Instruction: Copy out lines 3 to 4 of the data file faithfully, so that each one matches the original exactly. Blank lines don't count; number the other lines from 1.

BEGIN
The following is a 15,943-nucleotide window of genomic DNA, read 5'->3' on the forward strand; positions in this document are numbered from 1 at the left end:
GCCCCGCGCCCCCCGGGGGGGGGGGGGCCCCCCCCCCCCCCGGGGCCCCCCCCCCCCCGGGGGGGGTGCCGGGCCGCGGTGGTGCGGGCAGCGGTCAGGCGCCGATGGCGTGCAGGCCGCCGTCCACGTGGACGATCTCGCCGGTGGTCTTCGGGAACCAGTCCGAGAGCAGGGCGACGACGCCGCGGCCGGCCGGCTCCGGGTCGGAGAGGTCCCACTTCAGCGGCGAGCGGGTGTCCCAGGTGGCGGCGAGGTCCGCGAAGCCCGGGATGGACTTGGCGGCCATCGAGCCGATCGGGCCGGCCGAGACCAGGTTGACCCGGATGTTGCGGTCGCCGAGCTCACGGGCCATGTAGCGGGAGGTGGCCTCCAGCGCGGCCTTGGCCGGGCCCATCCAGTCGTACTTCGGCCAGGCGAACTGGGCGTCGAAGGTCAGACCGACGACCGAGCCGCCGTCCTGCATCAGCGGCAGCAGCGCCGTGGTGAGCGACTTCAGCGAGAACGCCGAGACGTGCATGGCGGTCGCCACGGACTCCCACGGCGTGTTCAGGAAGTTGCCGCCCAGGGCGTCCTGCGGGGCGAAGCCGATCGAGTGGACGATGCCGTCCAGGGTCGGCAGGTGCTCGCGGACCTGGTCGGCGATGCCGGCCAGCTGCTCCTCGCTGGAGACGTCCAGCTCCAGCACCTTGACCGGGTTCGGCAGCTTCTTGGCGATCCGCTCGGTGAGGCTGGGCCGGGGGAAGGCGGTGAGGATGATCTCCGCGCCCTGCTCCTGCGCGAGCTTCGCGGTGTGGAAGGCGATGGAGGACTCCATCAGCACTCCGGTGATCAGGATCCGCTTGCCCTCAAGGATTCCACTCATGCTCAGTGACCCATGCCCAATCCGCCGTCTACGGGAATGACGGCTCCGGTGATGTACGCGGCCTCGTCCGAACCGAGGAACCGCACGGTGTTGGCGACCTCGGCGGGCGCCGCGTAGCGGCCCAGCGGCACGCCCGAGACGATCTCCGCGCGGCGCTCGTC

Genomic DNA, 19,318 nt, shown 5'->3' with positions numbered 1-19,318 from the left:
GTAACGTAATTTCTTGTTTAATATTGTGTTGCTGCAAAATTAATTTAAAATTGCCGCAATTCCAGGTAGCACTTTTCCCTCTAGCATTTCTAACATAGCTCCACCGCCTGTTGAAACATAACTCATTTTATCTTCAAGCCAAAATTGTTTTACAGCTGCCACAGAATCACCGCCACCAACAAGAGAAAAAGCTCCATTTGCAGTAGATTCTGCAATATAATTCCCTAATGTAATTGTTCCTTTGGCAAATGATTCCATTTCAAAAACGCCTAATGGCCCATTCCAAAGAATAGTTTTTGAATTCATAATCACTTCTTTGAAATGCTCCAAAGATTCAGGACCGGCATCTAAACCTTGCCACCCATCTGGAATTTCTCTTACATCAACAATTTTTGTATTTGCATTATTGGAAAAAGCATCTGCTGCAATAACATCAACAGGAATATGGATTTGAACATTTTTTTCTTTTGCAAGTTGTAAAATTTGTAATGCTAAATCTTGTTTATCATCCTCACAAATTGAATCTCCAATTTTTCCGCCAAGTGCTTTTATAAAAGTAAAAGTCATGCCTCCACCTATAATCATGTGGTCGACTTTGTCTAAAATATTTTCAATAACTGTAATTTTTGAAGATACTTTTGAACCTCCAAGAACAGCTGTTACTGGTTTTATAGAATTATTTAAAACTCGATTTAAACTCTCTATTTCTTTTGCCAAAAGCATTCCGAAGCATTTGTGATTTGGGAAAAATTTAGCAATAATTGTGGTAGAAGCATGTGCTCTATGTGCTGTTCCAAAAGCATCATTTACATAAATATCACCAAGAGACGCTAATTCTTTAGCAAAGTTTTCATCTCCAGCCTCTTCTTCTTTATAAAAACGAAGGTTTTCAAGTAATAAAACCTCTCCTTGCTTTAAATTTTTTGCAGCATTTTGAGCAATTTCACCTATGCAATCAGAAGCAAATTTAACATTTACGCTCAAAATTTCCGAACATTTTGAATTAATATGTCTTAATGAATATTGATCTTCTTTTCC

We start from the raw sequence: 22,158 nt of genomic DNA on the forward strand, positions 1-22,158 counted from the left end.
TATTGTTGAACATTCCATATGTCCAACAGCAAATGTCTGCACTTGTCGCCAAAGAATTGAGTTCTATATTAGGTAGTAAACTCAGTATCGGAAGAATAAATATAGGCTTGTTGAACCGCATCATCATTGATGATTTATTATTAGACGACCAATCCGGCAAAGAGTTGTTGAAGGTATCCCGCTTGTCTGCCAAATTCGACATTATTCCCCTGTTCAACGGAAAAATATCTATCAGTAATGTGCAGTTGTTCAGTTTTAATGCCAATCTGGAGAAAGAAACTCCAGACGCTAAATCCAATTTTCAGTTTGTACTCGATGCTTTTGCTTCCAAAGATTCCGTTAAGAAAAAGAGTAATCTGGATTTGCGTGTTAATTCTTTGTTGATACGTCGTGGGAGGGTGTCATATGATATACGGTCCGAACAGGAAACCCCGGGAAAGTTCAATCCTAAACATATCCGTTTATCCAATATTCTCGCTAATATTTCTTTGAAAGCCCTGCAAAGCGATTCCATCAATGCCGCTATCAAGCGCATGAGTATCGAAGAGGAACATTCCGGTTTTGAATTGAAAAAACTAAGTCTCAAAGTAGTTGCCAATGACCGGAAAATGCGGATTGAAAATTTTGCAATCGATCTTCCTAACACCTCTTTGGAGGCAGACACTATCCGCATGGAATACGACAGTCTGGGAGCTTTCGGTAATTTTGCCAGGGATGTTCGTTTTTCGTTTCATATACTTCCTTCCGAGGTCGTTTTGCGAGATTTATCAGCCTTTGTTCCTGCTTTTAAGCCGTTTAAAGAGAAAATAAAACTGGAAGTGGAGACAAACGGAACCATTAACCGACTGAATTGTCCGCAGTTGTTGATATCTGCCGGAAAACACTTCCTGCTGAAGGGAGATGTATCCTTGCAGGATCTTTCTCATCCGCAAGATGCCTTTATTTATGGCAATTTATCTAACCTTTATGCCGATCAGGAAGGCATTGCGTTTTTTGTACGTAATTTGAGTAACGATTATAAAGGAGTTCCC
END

Genomic DNA, 19,318 nt, shown 5'->3' with positions numbered 1-19,318 from the left:
GTAACGTAATTTCTTGTTTAATATTGTGTTGCTGCAAAATTAATTTAAAATTGCCGCAATTCCAGGTAGCACTTTTCCCTCTAGCATTTCTAACATAGCTCCACCGCCTGTTGAAACATAACTCATTTTATCTTCAAGCCAAAATTGTTTTACAGCTGCCACAGAATCACCGCCACCAACAAGAGAAAAAGCTCCATTTGCAGTAGATTCTGCAATATAATTCCCTAATGTAATTGTTCCTTTGGCAAATGATTCCATTTCAAAAACGCCTAATGGCCCATTCCAAAGAATAGTTTTTGAATTCATAATCACTTCTTTGAAATGCTCCAAAGATTCAGGACCGGCATCTAAACCTTGCCACCCATCTGGAATTTCTCTTACATCAACAATTTTTGTATTTGCATTATTGGAAAAAGCATCTGCTGCAATAACATCAACAGGAATATGGATTTGAACATTTTTTTCTTTTGCAAGTTGTAAAATTTGTAATGCTAAATCTTGTTTATCATCCTCACAAATTGAATCTCCAATTTTTCCGCCAAGTGCTTTTATAAAAGTAAAAGTCATGCCTCCACCTATAATCATGTGGTCGACTTTGTCTAAAATATTTTCAATAACTGTAATTTTTGAAGATACTTTTGAACCTCCAAGAACAGCTGTTACTGGTTTTATAGAATTATTTAAAACTCGATTTAAACTCTCTATTTCTTTTGCCAAAAGCATTCCGAAGCATTTGTGATTTGGGAAAAATTTAGCAATAATTGTGGTAGAAGCATGTGCTCTATGTGCTGTTCCAAAAGCATCATTTACATAAATATCACCAAGAGACGCTAATTCTTTAGCAAAGTTTTCATCTCCAGCCTCTTCTTCTTTATAAAAACGAAGGTTTTCAAGTAATAAAACCTCTCCTTGCTTTAAATTTTTTGCAGCATTTTGAGCAATTTCACCTATGCAATCAGAAGCAAATTTAACATTTACGCTCAAAATTTCCGAACATTTTGAATTAATATGTCTTAATGAATATTGATCTTCTTTTCC